State colleges

In fall, I started at University of Wisconsin – Stevens Point (UWSP). I didn’t take school very seriously, and neither did most of the people I knew. Our problem was lack of preparation and available beer. Most of us were first generation college students, but with family beer drinking traditions that went back to the middle ages. Drinking age in Wisconsin in those days was 18. That is too young, and we were too stupid to drink responsibly. I learned to sing drinking songs in English & German (actually the one song In heaven there is no beer/ Im Himmel gibt’s kein Bier), but my academic mind was wasted.

I didn’t get my act together unit well into my second year. By that time, I got a girlfriend, who helped civilize me, and most of my drinking friends had left school, voluntarily or at the urgent request of school authorities. Not sure how I survived, but I survived, started to study and started get good grades. I believe in redemption. I still graduated on time, four years after I started.

Water finds its level

UWSP was good for me. I had the test scores good enough to go to a “more competitive” school, but not the habits, skills or culture needed for success in school. Those things I learned at UWSP. Thanks. In the course of learning how to go to college, I decided that I liked it so much that I never wanted to leave college. I did have to leave Stevens Point, however, and go to the bigger and more sophisticated University of Wisconsin-Madison for graduate school. UW was the best university in Wisconsin & non-Wisconsin institutions were largely precluded by my low budget and abysmal grades left over from my time of troubles.

Dreams of an academic life

My dream was to be a history professor, ancient history. It took me a couple years to know for sure that was not a practical option. Ancient history was not a growth field and all the good jobs were taken. I was a little more than a decade late. Universities had expanded a lot in the 1960s to accommodate students like me. They needed professors of everything and a guy graduating with a PhD in 1965 was golden. Lots of students piled in to fill the gap. The Vietnam war made it worse. Students avoiding the draft wanted to stay in school as long as they could; student deferment kept the out of the draft. This led to an unusual boom in advanced degrees. The first ones out took all the jobs and quickly locked up the supply, and since they were not much older than me, I couldn’t wait them out. I ended the decade with a MA in ancient history. I could read Greek & Latin, but otherwise nothing for employers might want, and Greek & Latin were useful in a very narrow set of circumstances. In fact, an MA in ancient history was worse than nothing even in a normal job market, and I was heading into the worst job market since World War II.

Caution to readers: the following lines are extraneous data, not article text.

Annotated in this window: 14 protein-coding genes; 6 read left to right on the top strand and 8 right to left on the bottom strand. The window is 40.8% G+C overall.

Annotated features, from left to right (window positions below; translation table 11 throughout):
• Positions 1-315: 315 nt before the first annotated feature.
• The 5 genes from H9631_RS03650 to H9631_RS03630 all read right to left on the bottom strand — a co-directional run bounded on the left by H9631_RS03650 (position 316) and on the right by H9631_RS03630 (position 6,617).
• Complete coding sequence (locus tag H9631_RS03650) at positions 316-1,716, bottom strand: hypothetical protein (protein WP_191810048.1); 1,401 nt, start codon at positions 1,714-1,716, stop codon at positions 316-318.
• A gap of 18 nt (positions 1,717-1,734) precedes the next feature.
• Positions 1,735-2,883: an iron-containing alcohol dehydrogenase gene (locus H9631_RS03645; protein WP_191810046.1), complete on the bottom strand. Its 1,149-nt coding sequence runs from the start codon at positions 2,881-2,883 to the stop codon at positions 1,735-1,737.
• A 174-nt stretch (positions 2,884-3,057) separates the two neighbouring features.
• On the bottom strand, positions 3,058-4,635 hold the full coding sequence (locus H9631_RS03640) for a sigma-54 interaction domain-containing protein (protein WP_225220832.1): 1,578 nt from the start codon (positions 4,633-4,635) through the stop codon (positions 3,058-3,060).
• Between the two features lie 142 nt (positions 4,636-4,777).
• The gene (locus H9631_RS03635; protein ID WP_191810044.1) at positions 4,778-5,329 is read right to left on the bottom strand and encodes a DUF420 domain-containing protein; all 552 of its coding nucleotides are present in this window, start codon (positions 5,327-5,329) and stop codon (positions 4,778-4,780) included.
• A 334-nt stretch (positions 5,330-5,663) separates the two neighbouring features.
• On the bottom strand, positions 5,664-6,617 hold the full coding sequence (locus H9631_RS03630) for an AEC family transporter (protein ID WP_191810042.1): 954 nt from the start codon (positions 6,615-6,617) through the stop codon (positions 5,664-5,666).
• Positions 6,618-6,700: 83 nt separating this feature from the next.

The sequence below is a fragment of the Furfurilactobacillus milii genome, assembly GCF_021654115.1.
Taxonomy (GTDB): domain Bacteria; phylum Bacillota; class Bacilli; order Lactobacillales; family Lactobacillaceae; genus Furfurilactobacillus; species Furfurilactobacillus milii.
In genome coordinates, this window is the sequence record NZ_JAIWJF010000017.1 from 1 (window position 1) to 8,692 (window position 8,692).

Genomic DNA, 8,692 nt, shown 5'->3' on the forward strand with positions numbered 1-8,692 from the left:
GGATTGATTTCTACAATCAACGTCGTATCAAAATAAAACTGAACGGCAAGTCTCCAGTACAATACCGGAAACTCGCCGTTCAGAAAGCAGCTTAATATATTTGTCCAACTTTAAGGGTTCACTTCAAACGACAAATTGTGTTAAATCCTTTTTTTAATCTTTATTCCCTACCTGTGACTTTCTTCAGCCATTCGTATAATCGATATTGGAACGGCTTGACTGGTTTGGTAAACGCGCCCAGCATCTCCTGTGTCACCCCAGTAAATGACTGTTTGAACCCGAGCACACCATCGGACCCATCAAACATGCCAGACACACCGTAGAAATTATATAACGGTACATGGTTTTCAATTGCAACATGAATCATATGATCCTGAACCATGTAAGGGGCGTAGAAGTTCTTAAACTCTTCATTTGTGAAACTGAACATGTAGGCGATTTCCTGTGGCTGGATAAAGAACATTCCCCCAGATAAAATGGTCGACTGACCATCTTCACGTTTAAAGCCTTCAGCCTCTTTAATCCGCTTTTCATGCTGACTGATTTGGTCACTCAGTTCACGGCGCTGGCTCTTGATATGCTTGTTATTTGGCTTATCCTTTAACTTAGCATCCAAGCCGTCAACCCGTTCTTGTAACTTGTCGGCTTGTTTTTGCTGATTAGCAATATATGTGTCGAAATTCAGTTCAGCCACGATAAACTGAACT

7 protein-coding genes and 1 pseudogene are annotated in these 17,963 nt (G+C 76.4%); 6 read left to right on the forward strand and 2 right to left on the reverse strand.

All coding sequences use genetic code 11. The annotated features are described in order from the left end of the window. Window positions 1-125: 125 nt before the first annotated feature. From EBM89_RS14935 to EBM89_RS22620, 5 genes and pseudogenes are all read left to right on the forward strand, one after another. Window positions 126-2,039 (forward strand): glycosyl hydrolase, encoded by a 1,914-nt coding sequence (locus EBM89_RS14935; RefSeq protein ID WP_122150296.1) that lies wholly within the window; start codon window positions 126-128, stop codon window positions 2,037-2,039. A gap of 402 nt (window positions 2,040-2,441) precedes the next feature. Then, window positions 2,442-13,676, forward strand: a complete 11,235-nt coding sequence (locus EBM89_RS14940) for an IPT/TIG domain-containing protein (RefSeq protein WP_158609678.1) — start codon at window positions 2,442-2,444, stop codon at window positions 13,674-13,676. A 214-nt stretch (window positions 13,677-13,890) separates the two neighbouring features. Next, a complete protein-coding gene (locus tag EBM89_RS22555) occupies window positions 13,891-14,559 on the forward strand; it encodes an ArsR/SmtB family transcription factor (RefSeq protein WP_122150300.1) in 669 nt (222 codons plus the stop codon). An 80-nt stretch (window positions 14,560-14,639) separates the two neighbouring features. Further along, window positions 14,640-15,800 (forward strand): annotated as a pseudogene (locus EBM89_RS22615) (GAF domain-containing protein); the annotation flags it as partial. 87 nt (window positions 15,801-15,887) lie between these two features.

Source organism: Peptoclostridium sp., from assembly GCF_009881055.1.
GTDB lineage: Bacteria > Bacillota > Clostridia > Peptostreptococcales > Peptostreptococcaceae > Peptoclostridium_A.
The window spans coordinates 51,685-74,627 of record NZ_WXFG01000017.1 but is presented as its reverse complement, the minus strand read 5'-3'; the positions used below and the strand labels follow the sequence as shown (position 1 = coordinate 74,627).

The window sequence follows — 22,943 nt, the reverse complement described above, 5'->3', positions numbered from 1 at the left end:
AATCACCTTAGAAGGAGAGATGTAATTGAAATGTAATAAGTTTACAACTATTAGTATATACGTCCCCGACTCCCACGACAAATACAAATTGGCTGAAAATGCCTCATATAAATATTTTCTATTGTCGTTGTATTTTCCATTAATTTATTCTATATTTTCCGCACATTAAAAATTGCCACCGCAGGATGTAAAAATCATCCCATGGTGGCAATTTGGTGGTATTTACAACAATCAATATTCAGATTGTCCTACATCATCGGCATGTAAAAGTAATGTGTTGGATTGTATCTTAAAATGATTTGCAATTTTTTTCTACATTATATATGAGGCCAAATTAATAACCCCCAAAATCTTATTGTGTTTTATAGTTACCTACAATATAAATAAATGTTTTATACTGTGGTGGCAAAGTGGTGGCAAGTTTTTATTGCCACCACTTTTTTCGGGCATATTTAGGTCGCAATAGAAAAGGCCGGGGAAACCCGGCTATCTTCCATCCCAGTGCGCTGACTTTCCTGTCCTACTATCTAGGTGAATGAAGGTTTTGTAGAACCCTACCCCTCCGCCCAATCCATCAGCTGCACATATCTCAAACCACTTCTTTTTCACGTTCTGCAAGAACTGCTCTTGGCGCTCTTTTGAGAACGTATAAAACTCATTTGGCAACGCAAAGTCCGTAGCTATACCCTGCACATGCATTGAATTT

I figure whenever you’re down and out. The only way is up.

I am not saying the 1970s were all bad. I was healthy and young, and got to experience all those “firsts” of a young man. Nike invented “waffle stompers” in the 1970s and I took up running, which I enjoyed for decades after. There was good music, some good TV programs and they made “Star Wars” & the Star Trek movie. Most important, I became an educated man in that decade, even if my erudition was not immediately useful for getting a job. Besides that, however, the 1970s sucked. On the plus side, it was a good immunization against hard times in the future. It has been up ever since.

I Don’t have many electronic pictures from the 1970s life. My first picture I took a few days ago. Picture # 2 is my father on my UWSP graduation day. Next is me lifting weights in the back yard, maybe summer of 1974. Picture # 4 is my sister, me and her then boyfriend Joe. She wisely got rid of him Last is my old dog Sam, our dog of the 1970s.

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Land w/o people

Chrissy’s parents were dairy farmers and the family farmed in Wisconsin since their first ancestors arrived from Norway in the 1850s. She can trace her ancestry back in Norway to the 1500s. They were farmers there too at least that far back. It ended in this generation. Farming is hard work and it is easier to make money off the farm. And the economy has changed forever. We can grow more on fewer acres with a lot fewer people.

This is good for general prosperity. Yet we lose a lot when too many of us lose our connection with the land, with productive land. Visiting parks and hiking in the mountains is great. It is great to be IN the natural world, but not the same as being OF the natural world. That requires (IMO at least) a steady and interactive relationship with the land, one that persists for years.